Needless to say, we made it safely, although I did hear tell that the boat again had a stabilizer incident two days ago. Um, perhaps that needs to be looked into? The Cabot Strait is more often rough than calm and it strikes me that a combination of high waves and seriously listing boats is a very bad combination. Yet, Marine Atlantic doesn't seem particularly concerned. Lalala.

We arrived in Sackville for A Handmade Assembly just in the nick of time. We whisked off to the Sackville Curling Club, where the roundtable was being held.

They weren't kidding!

It really was a curling club! The ice was melting, however, because the season had just ended.

I loved everything about the Sackville Curling Club. Especially this sign.

I finally got to meet Janet Morton, an artist who, as someone once said, must be dreaming the same dreams as me. For years and years, we have communicated via regular mail and then email, and each time I have been surprised at how similar our thoughts and interests have been. When we met, it was like meeting an old friend. And, guess what? Again, our thoughts and ideas were traveling along a similar path - both of us talking about things that we hadn't said out loud before but with instant understanding. All this within about 30 minutes of meeting each other. This photo is of Janet on the left and on the right is Adriana Kuiper, another wonderful artist. Adriana teaches at Mount Allison University in Sackville. She had done a residency at Full Tilt two summers ago and we had fun flying kites and doing yoga together.

Here are members of the audience working on a project that Janet instigated - A Handmade Assembly Line. We all worked on our felt cars, passing along the parts to our neighbor after two minutes.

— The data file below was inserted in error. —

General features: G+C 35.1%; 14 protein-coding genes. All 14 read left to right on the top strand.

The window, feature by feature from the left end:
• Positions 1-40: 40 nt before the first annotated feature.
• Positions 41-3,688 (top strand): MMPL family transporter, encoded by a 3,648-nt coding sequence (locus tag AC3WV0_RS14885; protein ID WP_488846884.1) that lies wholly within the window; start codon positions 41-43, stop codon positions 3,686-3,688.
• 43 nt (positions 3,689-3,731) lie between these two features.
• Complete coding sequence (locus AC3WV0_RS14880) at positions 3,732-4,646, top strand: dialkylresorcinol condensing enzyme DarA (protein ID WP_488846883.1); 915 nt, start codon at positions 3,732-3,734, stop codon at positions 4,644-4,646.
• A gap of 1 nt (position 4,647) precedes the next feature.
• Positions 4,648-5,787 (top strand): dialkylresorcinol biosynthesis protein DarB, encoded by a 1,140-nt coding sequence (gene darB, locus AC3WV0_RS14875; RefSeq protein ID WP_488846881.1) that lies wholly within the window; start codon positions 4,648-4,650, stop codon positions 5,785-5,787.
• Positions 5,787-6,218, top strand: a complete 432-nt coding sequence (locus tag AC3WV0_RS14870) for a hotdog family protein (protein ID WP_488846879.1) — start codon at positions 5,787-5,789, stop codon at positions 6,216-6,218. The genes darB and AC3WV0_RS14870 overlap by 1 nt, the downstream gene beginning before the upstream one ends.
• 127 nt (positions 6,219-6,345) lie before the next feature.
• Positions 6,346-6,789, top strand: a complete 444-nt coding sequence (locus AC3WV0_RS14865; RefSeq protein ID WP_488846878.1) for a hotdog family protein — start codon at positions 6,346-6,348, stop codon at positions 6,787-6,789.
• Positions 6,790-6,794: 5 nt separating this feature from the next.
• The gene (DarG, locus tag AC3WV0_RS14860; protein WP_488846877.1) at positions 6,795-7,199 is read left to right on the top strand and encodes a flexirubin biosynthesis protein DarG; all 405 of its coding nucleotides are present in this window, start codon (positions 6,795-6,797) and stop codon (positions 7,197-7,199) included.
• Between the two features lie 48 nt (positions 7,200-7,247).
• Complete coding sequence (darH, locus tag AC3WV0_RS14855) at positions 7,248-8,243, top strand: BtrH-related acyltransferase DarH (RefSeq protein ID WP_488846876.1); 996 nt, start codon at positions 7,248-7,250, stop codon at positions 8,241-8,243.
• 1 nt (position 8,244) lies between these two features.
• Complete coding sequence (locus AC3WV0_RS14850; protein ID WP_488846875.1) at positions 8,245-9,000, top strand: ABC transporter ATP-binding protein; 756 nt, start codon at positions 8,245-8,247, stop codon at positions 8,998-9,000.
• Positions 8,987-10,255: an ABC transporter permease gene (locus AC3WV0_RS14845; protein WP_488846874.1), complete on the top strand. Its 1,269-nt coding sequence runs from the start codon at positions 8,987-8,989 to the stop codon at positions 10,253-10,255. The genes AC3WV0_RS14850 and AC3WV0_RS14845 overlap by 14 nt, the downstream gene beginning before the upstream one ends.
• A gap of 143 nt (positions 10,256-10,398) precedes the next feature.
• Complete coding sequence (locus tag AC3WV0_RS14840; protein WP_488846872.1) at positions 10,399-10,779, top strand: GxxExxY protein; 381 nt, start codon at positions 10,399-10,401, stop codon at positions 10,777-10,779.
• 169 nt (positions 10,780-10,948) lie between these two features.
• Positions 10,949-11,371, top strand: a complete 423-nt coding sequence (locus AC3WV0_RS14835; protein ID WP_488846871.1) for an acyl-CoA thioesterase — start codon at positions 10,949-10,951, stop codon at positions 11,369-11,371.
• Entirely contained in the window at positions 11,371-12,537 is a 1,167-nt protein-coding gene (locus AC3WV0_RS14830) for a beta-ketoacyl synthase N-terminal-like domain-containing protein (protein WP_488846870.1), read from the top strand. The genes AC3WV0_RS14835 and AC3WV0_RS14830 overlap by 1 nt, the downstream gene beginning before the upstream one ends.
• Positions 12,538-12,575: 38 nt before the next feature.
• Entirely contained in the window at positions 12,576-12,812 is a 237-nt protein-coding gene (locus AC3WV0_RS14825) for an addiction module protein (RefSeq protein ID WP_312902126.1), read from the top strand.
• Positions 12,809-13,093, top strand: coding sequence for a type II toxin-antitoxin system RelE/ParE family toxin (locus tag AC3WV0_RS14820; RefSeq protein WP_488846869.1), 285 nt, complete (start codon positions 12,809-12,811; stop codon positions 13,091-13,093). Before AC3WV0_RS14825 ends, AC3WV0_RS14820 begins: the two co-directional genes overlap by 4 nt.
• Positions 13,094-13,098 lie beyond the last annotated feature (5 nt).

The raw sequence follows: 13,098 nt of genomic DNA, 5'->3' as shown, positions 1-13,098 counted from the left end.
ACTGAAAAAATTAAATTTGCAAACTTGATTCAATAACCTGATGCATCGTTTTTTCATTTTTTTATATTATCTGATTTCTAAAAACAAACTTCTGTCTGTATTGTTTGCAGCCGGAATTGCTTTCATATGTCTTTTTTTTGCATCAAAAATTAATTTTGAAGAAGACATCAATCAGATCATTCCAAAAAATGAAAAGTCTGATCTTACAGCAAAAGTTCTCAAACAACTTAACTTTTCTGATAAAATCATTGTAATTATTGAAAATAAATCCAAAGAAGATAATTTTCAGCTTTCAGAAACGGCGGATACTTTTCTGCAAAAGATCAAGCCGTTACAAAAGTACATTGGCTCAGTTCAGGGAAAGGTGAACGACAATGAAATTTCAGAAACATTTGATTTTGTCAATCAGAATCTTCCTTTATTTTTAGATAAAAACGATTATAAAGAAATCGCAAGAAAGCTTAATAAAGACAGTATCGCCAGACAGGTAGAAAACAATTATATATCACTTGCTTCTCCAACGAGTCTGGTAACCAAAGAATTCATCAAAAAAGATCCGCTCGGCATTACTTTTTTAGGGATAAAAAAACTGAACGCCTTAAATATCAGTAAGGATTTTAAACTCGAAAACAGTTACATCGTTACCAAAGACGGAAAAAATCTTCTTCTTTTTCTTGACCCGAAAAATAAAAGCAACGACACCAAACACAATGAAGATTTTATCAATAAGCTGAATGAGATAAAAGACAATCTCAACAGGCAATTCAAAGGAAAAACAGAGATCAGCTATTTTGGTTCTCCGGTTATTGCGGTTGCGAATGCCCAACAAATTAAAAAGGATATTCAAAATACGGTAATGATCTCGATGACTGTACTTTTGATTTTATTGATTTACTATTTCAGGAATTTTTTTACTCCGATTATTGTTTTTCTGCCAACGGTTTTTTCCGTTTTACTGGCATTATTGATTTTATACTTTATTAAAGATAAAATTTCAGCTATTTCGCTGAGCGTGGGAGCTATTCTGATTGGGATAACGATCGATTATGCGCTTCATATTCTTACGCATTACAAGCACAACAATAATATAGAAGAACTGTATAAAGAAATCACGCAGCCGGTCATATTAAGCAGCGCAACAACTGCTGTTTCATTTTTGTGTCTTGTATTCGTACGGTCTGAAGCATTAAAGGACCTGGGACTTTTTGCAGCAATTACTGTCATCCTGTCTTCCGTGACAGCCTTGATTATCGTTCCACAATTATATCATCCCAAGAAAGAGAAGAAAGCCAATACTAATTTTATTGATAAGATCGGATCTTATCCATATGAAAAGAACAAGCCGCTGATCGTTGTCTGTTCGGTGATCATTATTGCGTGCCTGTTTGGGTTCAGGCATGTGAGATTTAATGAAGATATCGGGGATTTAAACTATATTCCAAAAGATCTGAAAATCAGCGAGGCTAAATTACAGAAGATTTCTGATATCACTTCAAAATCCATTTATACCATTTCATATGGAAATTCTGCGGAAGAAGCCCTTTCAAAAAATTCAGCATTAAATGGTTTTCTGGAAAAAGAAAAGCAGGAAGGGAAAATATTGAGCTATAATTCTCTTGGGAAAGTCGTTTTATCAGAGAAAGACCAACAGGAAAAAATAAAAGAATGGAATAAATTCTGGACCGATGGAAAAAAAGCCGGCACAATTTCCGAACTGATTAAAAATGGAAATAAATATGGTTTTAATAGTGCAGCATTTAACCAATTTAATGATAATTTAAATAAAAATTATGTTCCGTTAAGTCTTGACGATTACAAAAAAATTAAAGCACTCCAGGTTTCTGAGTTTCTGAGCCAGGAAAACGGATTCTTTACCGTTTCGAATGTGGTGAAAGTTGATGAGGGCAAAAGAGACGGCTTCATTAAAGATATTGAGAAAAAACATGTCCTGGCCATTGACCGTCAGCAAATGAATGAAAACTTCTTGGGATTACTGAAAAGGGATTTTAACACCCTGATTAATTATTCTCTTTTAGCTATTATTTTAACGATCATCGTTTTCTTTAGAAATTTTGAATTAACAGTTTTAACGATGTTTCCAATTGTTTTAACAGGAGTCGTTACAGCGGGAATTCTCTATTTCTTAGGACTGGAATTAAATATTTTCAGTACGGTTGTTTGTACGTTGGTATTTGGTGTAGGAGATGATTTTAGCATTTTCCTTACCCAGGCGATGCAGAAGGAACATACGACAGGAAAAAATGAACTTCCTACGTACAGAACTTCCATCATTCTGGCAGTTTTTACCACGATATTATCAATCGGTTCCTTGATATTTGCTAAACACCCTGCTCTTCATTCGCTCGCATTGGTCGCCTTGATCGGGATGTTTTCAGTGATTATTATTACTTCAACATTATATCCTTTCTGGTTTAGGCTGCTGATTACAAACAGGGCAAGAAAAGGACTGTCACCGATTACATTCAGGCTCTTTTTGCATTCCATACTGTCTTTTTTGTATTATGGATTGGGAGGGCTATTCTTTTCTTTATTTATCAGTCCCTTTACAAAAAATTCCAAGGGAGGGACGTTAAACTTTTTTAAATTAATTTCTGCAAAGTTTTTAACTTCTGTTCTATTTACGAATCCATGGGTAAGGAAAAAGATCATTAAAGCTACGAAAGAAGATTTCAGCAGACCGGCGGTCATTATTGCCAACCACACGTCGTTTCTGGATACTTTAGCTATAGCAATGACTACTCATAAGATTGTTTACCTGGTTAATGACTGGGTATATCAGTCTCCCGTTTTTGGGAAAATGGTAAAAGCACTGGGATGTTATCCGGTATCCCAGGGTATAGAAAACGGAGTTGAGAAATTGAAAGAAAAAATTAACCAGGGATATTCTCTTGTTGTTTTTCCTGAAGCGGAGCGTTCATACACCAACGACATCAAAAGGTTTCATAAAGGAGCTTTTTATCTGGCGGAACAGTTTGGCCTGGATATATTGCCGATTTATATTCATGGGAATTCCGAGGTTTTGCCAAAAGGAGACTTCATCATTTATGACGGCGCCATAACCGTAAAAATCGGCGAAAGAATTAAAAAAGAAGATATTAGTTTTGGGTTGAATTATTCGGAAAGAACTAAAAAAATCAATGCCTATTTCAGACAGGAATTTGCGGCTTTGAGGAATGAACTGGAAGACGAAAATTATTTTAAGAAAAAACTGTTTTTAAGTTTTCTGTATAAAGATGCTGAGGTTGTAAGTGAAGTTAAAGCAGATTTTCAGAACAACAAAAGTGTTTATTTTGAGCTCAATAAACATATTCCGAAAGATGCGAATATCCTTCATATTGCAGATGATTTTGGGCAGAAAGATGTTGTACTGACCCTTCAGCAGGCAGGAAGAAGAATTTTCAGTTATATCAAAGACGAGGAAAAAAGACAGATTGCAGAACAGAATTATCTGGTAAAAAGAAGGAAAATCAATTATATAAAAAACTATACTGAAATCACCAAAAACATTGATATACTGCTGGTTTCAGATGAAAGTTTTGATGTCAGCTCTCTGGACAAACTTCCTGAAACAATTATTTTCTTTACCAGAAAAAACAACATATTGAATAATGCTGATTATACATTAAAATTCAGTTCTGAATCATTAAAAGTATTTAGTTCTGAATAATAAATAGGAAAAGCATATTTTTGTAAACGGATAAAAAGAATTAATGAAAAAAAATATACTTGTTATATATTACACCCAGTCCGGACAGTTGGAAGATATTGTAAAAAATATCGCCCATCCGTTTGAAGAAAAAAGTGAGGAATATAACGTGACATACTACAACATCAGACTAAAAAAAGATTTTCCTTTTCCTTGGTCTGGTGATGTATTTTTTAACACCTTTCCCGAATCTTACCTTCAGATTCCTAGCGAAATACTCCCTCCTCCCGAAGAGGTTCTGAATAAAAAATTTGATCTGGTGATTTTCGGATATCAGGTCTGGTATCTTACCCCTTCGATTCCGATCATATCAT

The next morning, it was my turn to speak about my work at Struts Gallery. On our way, we passed this sign.

At first glance, I thought it said, "Hebrew Karaoke". An intriguing idea in and of itself, but HeeHaw Karaoke may be equally so.

My talk went well and generated some very good conversation. I think here is the proper place to extend my thanks to the organizers of A Handmade Assembly, especially Amanda Fauteux. It was so great to be a part of such an incredible gathering and I loved seeing some of the people I met at Concordia about a year ago and rekindling those relationships. Nice all around.

We raced away from Sackville only to be caught in a heavy snowstorm about an hour later. By the time we reached Saint John, it was clear that we could not safely drive any further. We found a place to stay and we, rather gratefully, lounged around the rest of the day. The next day, it was still snowing but we headed out and, 13 hours later, arrived in Sunnyside, where spring is apparently in full bloom.